The videos are available here:

I think it is worth mentioning that "beginners" should be understood as beginners in machine learning and not beginners in computer science. Ng's course more or less assumes students have the equivalent of an upper division undergraduate or graduate background in computer science.

While it may be a valuable learning experience for a person who isn't comfortable knocking out algorithms, academic success will be rather difficult to achieve.

There is a nice tutorial here [1] about max-ent classifiers. Ultimately in neural networks there are usually a number of cost functions you can use for the last layer - softmax or cross-entropy are other possibilities that may be easier to understand, though possibly less performant for NLP tasks.

I thought the introduction to neural networks from Andrew Ng's coursera course (even though it meant writing MATLAB) was quite good, and allows you to implement backprop, cost functions, etc. while still having some other helper code to make things easier. I highly recommend working through that course if you are intersted in ML in general [2].



Textbooks? Really?

How about start with a great lecturer like -

Nando de Freitas -

David Mackay -

or the (sometimes too dense) Andrew Ng -

Its because textbooks are usually more in depth than lectures can go due to time considerations, this is why any graduate program is 90% papers and textbooks.

A great example of this is Andrew Ng's course, even though he is the co-inventor of LDA (complicated Bayes network) he does not explain Bayesian analysis in his course.

Not sure how you saw the books and missed the explanation, but

"But why textbooks? Because they're one of the few learning mediums where you'll really own the knowledge. You can take a course, a MOOC, join a reading group, whatever you want. But with textbooks, it's an intimate bond. You'll spill brain-juice on every page; you'll inadvertently memorize the chapter titles, the examples, and the exercises; you'll scribble in the margins and dog-ear commonly referenced areas and look for applications of the topics you learn -- the textbook itself becomes a part of your knowledge (the above image shows my nearest textbook). Successful learners don't just read textbooks. Learn to use textbooks in this way, and you can master many subjects -- certainly machine learning."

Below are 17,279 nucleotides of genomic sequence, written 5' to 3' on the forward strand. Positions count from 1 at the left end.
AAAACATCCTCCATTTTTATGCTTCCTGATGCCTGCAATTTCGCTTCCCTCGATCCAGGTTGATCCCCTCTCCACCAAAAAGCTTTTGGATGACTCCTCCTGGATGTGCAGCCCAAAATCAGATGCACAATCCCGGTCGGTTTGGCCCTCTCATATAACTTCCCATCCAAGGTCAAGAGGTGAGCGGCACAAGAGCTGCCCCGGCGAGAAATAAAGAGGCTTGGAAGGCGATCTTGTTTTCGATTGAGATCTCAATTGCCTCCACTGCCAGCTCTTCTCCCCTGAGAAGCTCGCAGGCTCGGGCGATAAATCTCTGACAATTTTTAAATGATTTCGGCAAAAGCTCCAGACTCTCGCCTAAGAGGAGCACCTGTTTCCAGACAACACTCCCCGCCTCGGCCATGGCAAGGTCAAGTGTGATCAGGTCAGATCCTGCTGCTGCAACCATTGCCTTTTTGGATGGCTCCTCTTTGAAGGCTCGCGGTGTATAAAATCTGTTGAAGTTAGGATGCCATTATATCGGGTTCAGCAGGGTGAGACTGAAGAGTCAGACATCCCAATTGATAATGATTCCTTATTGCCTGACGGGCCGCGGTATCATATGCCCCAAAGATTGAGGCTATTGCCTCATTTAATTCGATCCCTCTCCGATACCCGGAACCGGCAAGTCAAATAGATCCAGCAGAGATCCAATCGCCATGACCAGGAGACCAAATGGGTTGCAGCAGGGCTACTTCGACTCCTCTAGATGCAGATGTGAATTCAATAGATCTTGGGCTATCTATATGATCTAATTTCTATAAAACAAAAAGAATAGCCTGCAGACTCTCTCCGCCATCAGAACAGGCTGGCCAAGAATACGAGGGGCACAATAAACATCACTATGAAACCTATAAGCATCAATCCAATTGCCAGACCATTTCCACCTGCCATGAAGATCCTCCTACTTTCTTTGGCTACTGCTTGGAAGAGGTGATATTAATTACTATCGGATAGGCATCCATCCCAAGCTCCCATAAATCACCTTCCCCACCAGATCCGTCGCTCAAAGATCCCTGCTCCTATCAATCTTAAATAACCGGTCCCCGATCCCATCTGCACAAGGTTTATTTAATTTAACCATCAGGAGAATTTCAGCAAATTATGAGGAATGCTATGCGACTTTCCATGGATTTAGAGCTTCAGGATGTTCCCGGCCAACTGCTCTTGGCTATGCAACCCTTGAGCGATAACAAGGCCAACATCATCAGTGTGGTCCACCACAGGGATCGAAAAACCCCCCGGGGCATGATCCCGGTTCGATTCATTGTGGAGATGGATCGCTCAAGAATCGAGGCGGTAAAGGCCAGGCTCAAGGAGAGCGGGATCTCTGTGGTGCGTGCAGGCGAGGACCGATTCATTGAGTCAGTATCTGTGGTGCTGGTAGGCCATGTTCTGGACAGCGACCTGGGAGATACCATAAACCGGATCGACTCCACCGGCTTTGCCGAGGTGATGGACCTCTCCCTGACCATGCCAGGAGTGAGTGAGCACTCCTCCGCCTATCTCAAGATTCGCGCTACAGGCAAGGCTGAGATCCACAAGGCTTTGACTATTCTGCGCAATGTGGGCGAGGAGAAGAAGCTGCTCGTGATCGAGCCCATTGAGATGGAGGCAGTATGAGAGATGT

I saw the explanation and I don't buy it. In pretty much every occasion that I've found a textbook valuable, I've found lectures by the authors far more valuable.

David Mackay's lectures are incredible and go much further in explaining the material in an understandable fashion than his excellent book "Information Theory, Inference and Learning Algorithms".


The article addresses this almost immediately.

It's fine to disagree, but crapping a 'Really?' plus some contextless links onto someone who put forth general reasoning for the nature of the recommendations and spent 1300+ words describing expectations, key takeaways and projects for those recommendations is just lame.

On a given topic, I believe the best textbook is an inferior medium to the best lecture. Rather than blathering for 1300 words, I provided links to some excellent machine learning lectures.
You sound like you've had some bad experiences with books. If you learn better with lectures, great. However, it's not for everybody -- I personally think spending time away from the computer (until I'm programming something), with a book, paper and a pen is very good time spent.
But time spent with a computer is time efficiently spent. You can't say that about books.
I read textbooks on my computer actually. Not by choice though, textbooks are difficult to find and too expensive.

I used to hate lectures when I was in school but now I sort of prefer them. It's easier for some reason. It's more passive; you just sit there and listen rather than actively read. It doesn't seem to be slower like others complain, and may even be faster. I read difficult texts very slowly and methodically, and often have to reread stuff.

Coursera has a nice course on Machine Learning[0] and the 4th and 5th week deal with Neural Networks specifically if anyone wants to learn more and get his hands dirty with octave/matlab code.


I'm in that course! What's interesting is comparing it to the Stanford AI course from a few years ago. The professors have very different approaches.
Nice! I've seen this and will add it to my list :)
Yeah I'm doing that right now. I find it relatively easy, it's a good introduction course, gives a good overview, but you probably want to take a follow-up course that builds on top of that one to really get into ML. (I'm aiming for the Neural Networks course on Coursera, and then I want to look into decision trees and Bayesian networks)
Mar 04, 2014 · 2 points, 0 comments · submitted by cryptolect
There's a great Machine Learning course up on Coursera from Stanford:
Some I can recommend that are still available on Coursera:

- Introduction to mathematical thinking [1]

- Introduction to Mathematical Philosophy [2]

- Machine Learning (actually a CS course, but involves linear algebra and some calculus) [3]

- Calculus: Single Variable [4]





Many thanks!
You can learn a lot about machine learning from this course
OFFER TO VOLUNTEER - Machine Learning, Artificial Intelligence, Scientific and Open Source projects